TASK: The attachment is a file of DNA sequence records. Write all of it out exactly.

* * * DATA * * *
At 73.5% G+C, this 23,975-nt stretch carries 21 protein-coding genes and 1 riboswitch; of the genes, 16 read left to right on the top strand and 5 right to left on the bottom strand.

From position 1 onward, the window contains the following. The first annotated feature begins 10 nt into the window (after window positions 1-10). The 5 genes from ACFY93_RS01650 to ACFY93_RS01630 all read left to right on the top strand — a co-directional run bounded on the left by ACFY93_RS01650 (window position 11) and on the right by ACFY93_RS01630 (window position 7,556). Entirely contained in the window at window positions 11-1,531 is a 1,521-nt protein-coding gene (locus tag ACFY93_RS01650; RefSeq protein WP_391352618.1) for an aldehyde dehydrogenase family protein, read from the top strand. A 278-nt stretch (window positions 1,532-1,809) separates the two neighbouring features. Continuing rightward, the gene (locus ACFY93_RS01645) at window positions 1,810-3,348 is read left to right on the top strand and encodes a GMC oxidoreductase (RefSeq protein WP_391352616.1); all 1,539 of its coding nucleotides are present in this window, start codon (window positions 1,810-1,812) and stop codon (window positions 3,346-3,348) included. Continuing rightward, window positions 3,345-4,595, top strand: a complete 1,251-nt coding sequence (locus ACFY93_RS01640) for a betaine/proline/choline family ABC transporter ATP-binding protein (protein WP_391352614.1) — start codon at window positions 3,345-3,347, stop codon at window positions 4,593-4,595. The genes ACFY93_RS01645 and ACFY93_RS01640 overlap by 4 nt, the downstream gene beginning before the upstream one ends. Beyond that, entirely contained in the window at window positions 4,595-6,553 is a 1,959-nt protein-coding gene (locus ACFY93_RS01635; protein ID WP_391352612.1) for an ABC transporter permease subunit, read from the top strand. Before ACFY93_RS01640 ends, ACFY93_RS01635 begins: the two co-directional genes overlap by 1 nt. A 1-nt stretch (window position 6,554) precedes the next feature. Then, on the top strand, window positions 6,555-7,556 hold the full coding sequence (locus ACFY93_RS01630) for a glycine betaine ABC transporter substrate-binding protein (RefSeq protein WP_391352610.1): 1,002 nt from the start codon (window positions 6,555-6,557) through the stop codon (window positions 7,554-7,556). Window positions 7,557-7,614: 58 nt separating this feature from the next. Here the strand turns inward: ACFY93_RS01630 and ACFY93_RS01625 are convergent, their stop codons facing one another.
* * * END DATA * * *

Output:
At 73.5% G+C, this 23,975-nt stretch carries 21 protein-coding genes and 1 riboswitch; of the genes, 16 read left to right on the top strand and 5 right to left on the bottom strand.

From position 1 onward, the window contains the following. The first annotated feature begins 10 nt into the window (after window positions 1-10). The 5 genes from ACFY93_RS01650 to ACFY93_RS01630 all read left to right on the top strand — a co-directional run bounded on the left by ACFY93_RS01650 (window position 11) and on the right by ACFY93_RS01630 (window position 7,556). Entirely contained in the window at window positions 11-1,531 is a 1,521-nt protein-coding gene (locus tag ACFY93_RS01650; RefSeq protein WP_391352618.1) for an aldehyde dehydrogenase family protein, read from the top strand. A 278-nt stretch (window positions 1,532-1,809) separates the two neighbouring features. Continuing rightward, the gene (locus ACFY93_RS01645) at window positions 1,810-3,348 is read left to right on the top strand and encodes a GMC oxidoreductase (RefSeq protein WP_391352616.1); all 1,539 of its coding nucleotides are present in this window, start codon (window positions 1,810-1,812) and stop codon (window positions 3,346-3,348) included. Continuing rightward, window positions 3,345-4,595, top strand: a complete 1,251-nt coding sequence (locus ACFY93_RS01640) for a betaine/proline/choline family ABC transporter ATP-binding protein (protein WP_391352614.1) — start codon at window positions 3,345-3,347, stop codon at window positions 4,593-4,595. The genes ACFY93_RS01645 and ACFY93_RS01640 overlap by 4 nt, the downstream gene beginning before the upstream one ends. Beyond that, entirely contained in the window at window positions 4,595-6,553 is a 1,959-nt protein-coding gene (locus ACFY93_RS01635; protein ID WP_391352612.1) for an ABC transporter permease subunit, read from the top strand. Before ACFY93_RS01640 ends, ACFY93_RS01635 begins: the two co-directional genes overlap by 1 nt. A 1-nt stretch (window position 6,554) precedes the next feature. Then, on the top strand, window positions 6,555-7,556 hold the full coding sequence (locus ACFY93_RS01630) for a glycine betaine ABC transporter substrate-binding protein (RefSeq protein WP_391352610.1): 1,002 nt from the start codon (window positions 6,555-6,557) through the stop codon (window positions 7,554-7,556). Window positions 7,557-7,614: 58 nt separating this feature from the next. Here the strand turns inward: ACFY93_RS01630 and ACFY93_RS01625 are convergent, their stop codons facing one another.